‘Hungarian Indians’: Race, Colonialism and Memory Politics in Hungarian ‘Indian Play’

I talk about how semiperipheral “whiteness” should reconfigure our ideas of Eastern European racial and colonial history through the case of Hungarian ‘Indian play’. The “tradition” of whites playing out Native Americans in cultural and racial performances was often an antagonistic practice of anti-colonial solidarity and colonial appropriation. In the Eastern European case, it often became a way of contesting Western hegemony, but through mimicking Western colonial cultures of appropriation and “nativism”. Today, the Orbán government is building on this colonial and racial heritage through nationalist anti-communist memory politics.

My short lecture was part of the seminar “White Innocence: Eastern Europe Populism and the Politics of History” organized by the International Institute of Cultural Enquiry (IICE) in collaboration with the Exeter Decolonising Network (EDN) at the University of Exeter.

My scholarship in 2021 was funded by the ‘Decolonising Development’ CA19129 (09/09/2020 – 08/09/2024) COST Action (European Cooperation in Science and Technology), who are a funding agency for research and innovation networks. Their Actions help connect research initiatives across Europe and enable scientists to grow their ideas by sharing them with their peers. This boosts their research, career and innovation.

The papers are based on previous work in the Socialism Goes Global and 1989 After 1989 research projects, and introduce some of the main tenets of our book in development “Hungary Between the Colonial and Anti-Colonial Worlds” (2023) co-authored by Zoltán Ginelli, James Mark and Péter Apor for Cambridge University Press. My paper is also based on my previous paper presented at the “Historicizing Whiteness in Eastern Europe” conference in Bucharest in 2019.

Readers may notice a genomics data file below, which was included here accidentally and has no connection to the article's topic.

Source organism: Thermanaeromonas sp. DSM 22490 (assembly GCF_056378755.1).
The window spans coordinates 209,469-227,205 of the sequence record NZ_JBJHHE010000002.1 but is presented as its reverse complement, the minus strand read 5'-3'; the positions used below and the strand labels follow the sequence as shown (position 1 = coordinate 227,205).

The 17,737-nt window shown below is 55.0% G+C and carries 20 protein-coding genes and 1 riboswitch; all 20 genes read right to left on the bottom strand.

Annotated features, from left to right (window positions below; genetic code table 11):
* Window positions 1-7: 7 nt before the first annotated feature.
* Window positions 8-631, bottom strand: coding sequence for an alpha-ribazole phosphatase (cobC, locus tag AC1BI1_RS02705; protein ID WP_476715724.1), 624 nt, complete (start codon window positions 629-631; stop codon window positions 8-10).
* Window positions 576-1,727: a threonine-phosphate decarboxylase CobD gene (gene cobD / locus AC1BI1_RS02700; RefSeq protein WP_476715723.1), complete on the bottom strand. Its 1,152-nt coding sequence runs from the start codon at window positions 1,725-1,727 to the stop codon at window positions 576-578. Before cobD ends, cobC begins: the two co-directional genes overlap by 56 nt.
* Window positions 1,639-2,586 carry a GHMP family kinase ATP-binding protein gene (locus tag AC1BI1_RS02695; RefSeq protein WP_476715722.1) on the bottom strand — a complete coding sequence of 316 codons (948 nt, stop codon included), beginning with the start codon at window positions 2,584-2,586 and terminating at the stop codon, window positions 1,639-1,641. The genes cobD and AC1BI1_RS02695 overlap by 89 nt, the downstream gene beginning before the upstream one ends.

Thursday, 3rd February, 2022, 12.00–13.15 PM


James Mark (University of Exeter)

Zoltan Ginelli (Decolonising Development COST Action)


In this seminar, the speakers will introduce ‘What is currently at stake in history writing in Eastern Europe, in the context of populist politics?’ and consider the potential of decolonising the region’s history.


12.00 – 12.03: Intro from Rob Gleave; Director of the International Institute of Cultural Enquiry (IICE) (3mins)

12.03 – 12.06: Chair Nicola Thomas (Exeter Decolonising Network (EDN)) introduces the speakers (3 mins)

12.06 – 12.15: Speakers introduce the topic (9 mins)

12.15 – 12.30: Paper 1: James Mark on ‘Wilson’s White World: The Creation of Eastern European Nation States, and the Erasure of Raced Origin Stories’ (15 mins)

12.30 – 12.45: Paper 2: Zoltán Ginelli on ‘Hungarian Indians: Race, Colonialism and Memory Politics in Hungarian ‘Indian Play’’ (15 mins)

12.45 – 13.15: Discussion hosted by Chair (30 mins)

My research is original: you are obliged to cite my talk accordingly. If not referenced in my talk, I partly built my paper on the work of Hungarian historians and archivists, most notably Béla Kelényi, Arnold Tóth, Ferenc Gergely, Olivér Perczel (who studies Buffalo Bill in Hungary) & Zoltán Györe.

See some source links: